The observed effects of saponins on insect pests are reduced food intake, indigestion, weight reduction, developmental retardation, decrease in the rate of reproduction, and mortality. [2] [3]
For this reason the inclusion of asparagus-derived saponins in the development of a new kind of phytosanitary product has the potential of showing great activity against pests, improvement of bio-resistance of crops and the possible bio-stimulant activity. [4]

In particular the saponin fraction and other asparagus-derived extraction products such as flavonoids could face the main diseases of asparagus plants, regardless if caused by fungi or pests including the Fusarium stem and crown rot caused by Fusarium moniliforme, Fusarium wilt and root rot caused by Fusarium oxysporum, the purple spot, Stemphylium vesicarium, the gray mold shoot blight, Botrytis cinerea, the Cercospora blight fungus, and the asparagus rust caused by Puccinia asparagi, also the main insect pests such as the asparagus beetle, Crioceris asparagi, the spotted asparagus beetle, Crioceris duodecimpunctata, the asparagus fly, Platyparea poeciloptera, the asparagus aphid, Brachycolus asparagus, some cutworm species and other asparagus pests. [5]

Extraction methods

Extraction is a critical step in order to recover the bioactive compounds contained in asparagus plants and many factors can influence the solid-liquid extraction including:

  • Kind of solvent used
  • Extraction temperature
  • pH
  • solid to liquid ratio
  • particle size
  • Extraction time

The extraction yield is highly affected by the solvent composition. Some study reports that in order to maximize the concentration of flavonoids responsible for the antioxidant activity of Asparagus extracts, 50% ethanol as a solvent with liquid-solid ratio of 30:1 appears to be the best option. [6] Among the compounds responsible for the antioxidant activity there are: ferulic acid, quercetin, rutin, isorhamnetin and kaempferol. A recent research reports the comparison of different extraction methods to maximize the final flavonoid content and different solvents such as ethanol, methanol and water are compared, as well as the procedure following single-step extraction at room temperature and at 50 °C as well as three-step extraction (one h for each step) at 50 °C. [7]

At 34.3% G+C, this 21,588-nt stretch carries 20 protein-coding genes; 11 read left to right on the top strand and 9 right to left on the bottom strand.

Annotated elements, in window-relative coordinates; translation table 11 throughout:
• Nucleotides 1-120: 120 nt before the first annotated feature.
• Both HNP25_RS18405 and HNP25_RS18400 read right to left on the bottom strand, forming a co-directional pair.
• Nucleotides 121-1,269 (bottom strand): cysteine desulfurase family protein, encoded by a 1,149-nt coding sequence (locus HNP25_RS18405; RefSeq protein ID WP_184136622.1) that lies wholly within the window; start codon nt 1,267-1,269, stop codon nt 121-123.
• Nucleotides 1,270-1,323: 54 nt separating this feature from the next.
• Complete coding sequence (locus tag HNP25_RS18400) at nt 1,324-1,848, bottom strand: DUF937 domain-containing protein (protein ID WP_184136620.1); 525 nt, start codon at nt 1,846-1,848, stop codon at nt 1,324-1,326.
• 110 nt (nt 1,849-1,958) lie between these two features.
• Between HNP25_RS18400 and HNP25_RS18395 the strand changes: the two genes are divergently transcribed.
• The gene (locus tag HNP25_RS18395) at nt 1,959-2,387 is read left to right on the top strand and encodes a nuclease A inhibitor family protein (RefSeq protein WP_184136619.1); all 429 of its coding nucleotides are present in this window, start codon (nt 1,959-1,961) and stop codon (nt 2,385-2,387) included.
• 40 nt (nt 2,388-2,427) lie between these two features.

Ethanol and methanol are so far the most widely used solvents for Asparagus extraction and new methods including ultrasonic assisted extraction (UAE) probes showed great results in terms of final yields, improving extraction time and efficiency. [8] However ethanol gives best results compared to methanol in terms of extraction yield and final antioxidant activity.
Supercritical fluid extraction (SFE) using carbon dioxide (CO2) as solvent is among the newest extraction methods used in order to maximize the therapeutic potential of Asparagus extracts.

Future perspectives

There is still a lack of new sustainable, green and scalable extraction process and purification methods in order to isolate saponins along with other bioactive compounds from asparagus processing and cultivation byproducts. More studies should be done on extraction technologies in order to open the possibilities of including saponins in other food matrices to improve the shelf life, reducing the risk of mold formation and improving soup or juices foaming capacity. Moreover, if advanced and efficient extraction methods will be developed it will be possible the large scale isolation and standardization of plant-derived saponins for human consumption and pharmaceutical applications in order to exploit their potential therapeutic effect in decreasing blood lipids, lowering cancer risks and lowering blood glucose response.